Jefferson and the Constitution

Jefferson was in France during the creation of the Constitution.

What was this founding father’s position?

What was Thomas Jefferson’s position on the proposed Constitution? Would he have been a Federalist or Anti-Federalist?  It is easier to define his political leanings at the end of his career, but as the Constitution was drafted, debated, and ratified, where did he stand? Read the brief essay and answer the questions at the bottom of this page.

Thomas Jefferson was notably absent from the Constitutional Convention. Stationed in Paris as ambassador to France, Jefferson was unable to participate in designing the new plan for union or to vocally push for or against ratification. Was he pro- or anti-Constitution during its formulation and ratification in real time? Would he have signed the Constitution on the convention’s final day in Philadelphia? Would he have voted to ratify the document had he been in the US?

This is not easy to answer because of Jefferson’s distance from the debate and his mixed emotions on the proposed system. The best evidence is found in his correspondence with James Madison and other leaders in the US and abroad. But even a full combing of the record Jefferson left behind leaves the curious historian wondering the role Jefferson would have played had he resided at his home Monticello 1787—89.

Some are tempted because of Jefferson’s desire for small-government, state’s rights, and protected liberties, to assume him an opponent of strengthening the central government and creating a national authority supreme to the states. Later partisan attacks labeled him a “foe” of the Constitution.

Madison and others mailed Jefferson copies of the proposed Constitution soon after the convention ended. Jefferson’s thoughtful and careful comments through letters reveal his cautious reservation about the new plan with his ultimate, practical acceptance. He certainly felt Shays’ Rebellion, one impetus for the convention, overplayed. “Our convention has been too much impressed by the insurrection of Massachusetts,” he said, and it was no reason to revamp the national structure. Jefferson also thought the secrecy rule for the Philadelphia gathering was a misjudgment, perhaps another reason he was incorrectly accused an Antifederalists. He thought the basic principles of the Articles of Confederation, “with all the imperfections…is without comparison the best existing [government] or that ever did exist.” He saw the Constitution as having “a bitter pill or two,” citing no guaranteed term limit or rotation for the presidency and no bill of rights.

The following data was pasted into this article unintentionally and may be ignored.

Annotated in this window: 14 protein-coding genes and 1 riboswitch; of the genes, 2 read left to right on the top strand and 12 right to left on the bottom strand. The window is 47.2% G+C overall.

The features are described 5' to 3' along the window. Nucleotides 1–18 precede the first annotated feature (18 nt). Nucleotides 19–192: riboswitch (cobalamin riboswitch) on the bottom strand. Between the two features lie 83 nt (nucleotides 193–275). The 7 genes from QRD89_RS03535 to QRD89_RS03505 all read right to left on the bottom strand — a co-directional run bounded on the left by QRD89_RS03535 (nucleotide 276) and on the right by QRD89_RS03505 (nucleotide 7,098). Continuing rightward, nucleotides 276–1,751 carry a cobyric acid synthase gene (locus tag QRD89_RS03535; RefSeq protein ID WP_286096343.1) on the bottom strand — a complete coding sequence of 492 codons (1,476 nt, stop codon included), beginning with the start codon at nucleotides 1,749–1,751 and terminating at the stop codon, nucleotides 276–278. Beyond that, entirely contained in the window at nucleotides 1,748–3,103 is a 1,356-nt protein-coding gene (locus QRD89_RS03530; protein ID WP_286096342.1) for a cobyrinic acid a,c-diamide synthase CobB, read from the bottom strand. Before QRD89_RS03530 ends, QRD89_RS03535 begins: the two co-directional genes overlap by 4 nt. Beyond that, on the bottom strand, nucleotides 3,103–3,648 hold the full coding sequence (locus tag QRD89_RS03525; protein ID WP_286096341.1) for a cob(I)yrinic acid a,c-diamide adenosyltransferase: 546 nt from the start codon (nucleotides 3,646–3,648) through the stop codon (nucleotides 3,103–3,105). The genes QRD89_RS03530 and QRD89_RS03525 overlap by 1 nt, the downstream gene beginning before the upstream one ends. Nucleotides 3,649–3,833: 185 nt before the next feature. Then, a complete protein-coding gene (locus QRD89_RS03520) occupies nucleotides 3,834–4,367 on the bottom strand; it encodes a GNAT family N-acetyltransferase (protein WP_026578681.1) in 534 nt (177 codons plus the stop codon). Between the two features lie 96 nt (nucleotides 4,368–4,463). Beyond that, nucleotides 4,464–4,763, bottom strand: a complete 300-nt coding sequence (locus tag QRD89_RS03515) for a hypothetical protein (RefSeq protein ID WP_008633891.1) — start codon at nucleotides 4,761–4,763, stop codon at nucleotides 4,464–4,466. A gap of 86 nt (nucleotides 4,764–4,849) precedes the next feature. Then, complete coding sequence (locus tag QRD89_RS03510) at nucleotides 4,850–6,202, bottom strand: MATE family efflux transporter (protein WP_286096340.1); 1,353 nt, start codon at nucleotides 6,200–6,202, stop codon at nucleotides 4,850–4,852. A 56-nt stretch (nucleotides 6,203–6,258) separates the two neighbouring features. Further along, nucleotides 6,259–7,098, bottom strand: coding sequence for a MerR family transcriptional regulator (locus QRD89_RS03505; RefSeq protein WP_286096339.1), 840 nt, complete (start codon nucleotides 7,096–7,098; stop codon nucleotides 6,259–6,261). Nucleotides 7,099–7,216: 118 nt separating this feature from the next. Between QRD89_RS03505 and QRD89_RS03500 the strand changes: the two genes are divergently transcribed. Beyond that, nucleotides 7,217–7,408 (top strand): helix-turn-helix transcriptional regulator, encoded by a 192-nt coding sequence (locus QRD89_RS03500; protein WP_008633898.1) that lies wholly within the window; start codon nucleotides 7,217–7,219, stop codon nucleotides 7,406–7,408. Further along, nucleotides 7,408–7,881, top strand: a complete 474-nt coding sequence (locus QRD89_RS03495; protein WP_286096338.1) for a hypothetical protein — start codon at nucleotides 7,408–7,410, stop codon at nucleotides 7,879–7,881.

By one account, he found the provisions 50 percent unfavorable. He certainly trusted the leaders in Philadelphia and their purpose, but told John Adams, serving as ambassador in London, “[T]here are things in it which stagger all my dispositions to subscribe to what such an Assembly has proposed.” He thought the necessary changes “might have been couched in three or four new articles to be added to the [existing Articles].”

What half did he favor? He liked the independence of the national government from the state legislatures, was “captivated” by the Great Compromise and bicameral legislature, and thought it necessary to grant the national government the power to tax and to regulate commerce.

Before the ratification debate ended, Jefferson decided the best course to agree with the new system in its basic form to establish a more sound government, and then to quickly correct any imperfections with amendments. We could sum up his mood that encouraged a nine-four strategy. “Were I in America,” he wrote a friend, “I would advocate it warmly till nine [states] should have adopted and then as warmly take the other side to convince the remaining four that they ought not to come into [the Union] till the declaration of rights is annexed to it.”

So in the end, Jefferson thought the new Constitution appropriate to improve the United States, but only on the condition that a firm Bill of Rights be added to secure individual and state liberties.


Questions For Completion

1.What was Thomas Jefferson’s position on whether the Constitution should be ratified or not? Be sure to identify at least two pieces of evidence from the text!

2. Thomas Jefferson was afraid of a lack of “rotation in office” in the legislative and executive branches. What does this mean? Do you think we would be better off if there was greater “rotation in office” in Congress? Why or why not?

3.  The founding fathers met in secrecy when crafting the Constitution. As you read, Jefferson opposed this. What are the pros and cons of meeting in secrecy? What would you have recommended?